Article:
Just six weeks before Filipinos go to the polls, a recent Supreme Court decision and a poorly timed birthday have caused yet another constitutional crisis. Under the 1987 Constitution, all Supreme Court justices must retire when they reach the age of 70. Current Chief Justice Reynato Puno will turn 70 on May 17. However, Chapter VIII, § 15 seems to prohibit the president from making any appointments two months before the next election (May 10) up until the end of her term in office. This means the Supreme Court would have to wait at least eight weeks for the next president to fill the vacancy. When incumbent President Gloria Macapagal Arroyo decided to proceed with the nomination process anyway, critics cried foul.
As is so often the case in the Philippines, the Supreme Court was asked to settle the dispute. In De Castro v. Judicial and Bar Council, G.R. No. 191002 (S.C. Mar. 17, 2010), the justices concluded that the § 15 prohibition against “midnight appointments” did not include judicial appointments. The ban is located under Chapter VII, which deals with the Executive branch, whereas the Judiciary falls under Chapter VIII. Moreover, sections 14 and 16 both deal exclusively with Executive appointments; if § 15 had had a broader scope, the constitutional drafters would have made the distinction explicit.
Second, the Supreme Court noted that Section 4(1) of Chapter VIII requires the president to fill any vacancy on the Supreme Court within 90 days. However, in some cases it would be impossible for a president to comply with both this mandate and the Chapter VII, § 15 prohibition. If an incumbent justice retired early in the election season, for example, 90 days might pass before a new president could replace him.
Finally, the constitutional drafters included the § 15 prohibition in order to avoid “midnight appointments” intended to buy votes or influence the outcome of the election. However, under the constitution, the Judicial and Bar Council screens and nominates judicial candidates in order “de-politicize the Judiciary.” Furthermore, the justices felt there would be less risk of a new justice feeling indebted to a retiring president than to a newly elected one.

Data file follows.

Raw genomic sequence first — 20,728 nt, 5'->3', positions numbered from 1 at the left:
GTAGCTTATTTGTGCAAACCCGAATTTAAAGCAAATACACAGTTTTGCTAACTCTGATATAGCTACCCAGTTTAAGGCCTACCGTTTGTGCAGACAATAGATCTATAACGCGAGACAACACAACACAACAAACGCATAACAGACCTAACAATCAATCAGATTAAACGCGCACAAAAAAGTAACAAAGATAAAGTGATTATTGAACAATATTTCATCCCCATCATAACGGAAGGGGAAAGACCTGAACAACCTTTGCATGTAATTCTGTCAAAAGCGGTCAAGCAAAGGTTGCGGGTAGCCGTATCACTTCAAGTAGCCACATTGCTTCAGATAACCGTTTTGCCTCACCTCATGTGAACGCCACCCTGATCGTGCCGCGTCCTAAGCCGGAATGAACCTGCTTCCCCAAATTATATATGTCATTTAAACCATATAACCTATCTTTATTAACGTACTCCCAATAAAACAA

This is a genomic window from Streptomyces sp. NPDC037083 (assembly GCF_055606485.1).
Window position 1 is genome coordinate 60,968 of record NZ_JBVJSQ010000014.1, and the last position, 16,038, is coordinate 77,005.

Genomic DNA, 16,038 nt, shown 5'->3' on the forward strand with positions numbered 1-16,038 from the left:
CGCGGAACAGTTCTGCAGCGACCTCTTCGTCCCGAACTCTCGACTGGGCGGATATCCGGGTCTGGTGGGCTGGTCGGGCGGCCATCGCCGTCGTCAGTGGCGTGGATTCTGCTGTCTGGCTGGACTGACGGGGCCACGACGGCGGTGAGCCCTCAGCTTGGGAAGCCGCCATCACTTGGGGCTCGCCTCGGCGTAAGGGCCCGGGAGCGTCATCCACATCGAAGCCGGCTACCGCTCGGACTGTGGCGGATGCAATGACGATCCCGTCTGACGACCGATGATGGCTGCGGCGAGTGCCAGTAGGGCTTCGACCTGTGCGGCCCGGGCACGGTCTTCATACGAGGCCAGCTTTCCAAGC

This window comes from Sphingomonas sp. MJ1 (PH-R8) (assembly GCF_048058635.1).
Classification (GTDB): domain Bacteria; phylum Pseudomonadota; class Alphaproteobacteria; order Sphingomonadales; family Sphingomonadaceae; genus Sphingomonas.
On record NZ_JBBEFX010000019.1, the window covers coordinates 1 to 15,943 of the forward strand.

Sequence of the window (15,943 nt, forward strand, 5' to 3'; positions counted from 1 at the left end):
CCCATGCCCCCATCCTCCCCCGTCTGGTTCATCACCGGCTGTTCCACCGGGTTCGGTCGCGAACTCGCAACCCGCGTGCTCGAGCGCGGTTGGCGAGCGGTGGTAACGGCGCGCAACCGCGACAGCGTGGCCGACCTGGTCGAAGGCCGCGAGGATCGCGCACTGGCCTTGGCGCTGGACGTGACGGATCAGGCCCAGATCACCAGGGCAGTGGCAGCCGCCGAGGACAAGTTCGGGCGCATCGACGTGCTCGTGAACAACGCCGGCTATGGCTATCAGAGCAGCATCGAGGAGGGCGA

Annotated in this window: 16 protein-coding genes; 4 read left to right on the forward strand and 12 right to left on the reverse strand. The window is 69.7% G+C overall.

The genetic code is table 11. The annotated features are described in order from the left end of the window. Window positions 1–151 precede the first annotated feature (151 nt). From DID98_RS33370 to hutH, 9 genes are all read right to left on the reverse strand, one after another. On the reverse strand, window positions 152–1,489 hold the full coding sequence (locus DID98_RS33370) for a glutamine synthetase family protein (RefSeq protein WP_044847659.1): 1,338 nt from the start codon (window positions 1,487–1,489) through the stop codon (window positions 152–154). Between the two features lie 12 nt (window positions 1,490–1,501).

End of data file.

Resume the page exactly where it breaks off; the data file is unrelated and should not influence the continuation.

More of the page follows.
Nine of the fifteen justices joined the majority opinion, while two justices who voted to dismiss on other grounds appeared to sympathize with the outcome. Three justices, Chief Justice Puno and his two most likely successors, abstained. Only one dissented.
As soon as the Supreme Court announced the verdict, it came under attack. Several members of the 1986 Constitutional Commission publicly stated that they had never intended to exclude the Judiciary from § 15. Some Filipinos have even accused Arroyo of seeking to appoint a chief justice in order to have an ally on the court who could thwart any attempts to prosecute her for corruption or human rights violations.
Meanwhile, the Arroyo administration defended the decision as necessary in case the Supreme Court has to decide disputes over the election results. Estelito Mendoza, a former solicitor general, dismissed fears that the new justice would be personally loyal to Arroyo by pointing out that the current justices, all of whom were appointed by Arroyo, have frequently ruled against her.
Indeed, over the years, the Supreme Court has announced sweeping decisions in favor of environmentalists and human rights activists. Progressive lawyers and activists have become the court’s strongest stakeholders. However, the De Castro v. JBC opinion threatens to undermine this alliance. The same lawyers who supported the court’s progressive policy goals are also Arroyo’s most vocal critics. They seem to view De Castro solely as a political vote of support for Arroyo. Furthermore, many of them considered Chief Justice Puno a champion of their causes, but view his likely successor with suspicion.
The Supreme Court also lacks allies among the main presidential contenders, who have attacked the De Castro decision so forcefully as to make President Obama’s State of the Union Address appear a model of decorum. Benigno Noynoy Aquino III, a senator and current frontrunner, even threatened to impeach the justices in the majority. Whoever wins on May 10 will not be pleased that the Supreme Court “robbed” him of the opportunity to appoint the next chief justice.
This whole imbroglio raises several fascinating questions about constitutions and judicial politics. How do constitutional courts interpret judicial appointment procedures and maintain an appearance of impartiality? Do “midnight judicial appointments” risk reducing the legitimacy of the court? What motivates courts to abandon certain stakeholders or support retiring politicians? The Philippines’ frequent constitutional crises have unfortunately stunted its political and economic development, but make it a fascinating place to study constitutionalism.
Editors note: Dominic J. Nardi, Jr. is a visiting research fellow at the Governance Institute. He holds a J.D. from Georgetown Law and a Masters in Southeast Asian Studies from Johns Hopkins SAIS. He has worked in the Philippines on several occasions with public interest organizations.
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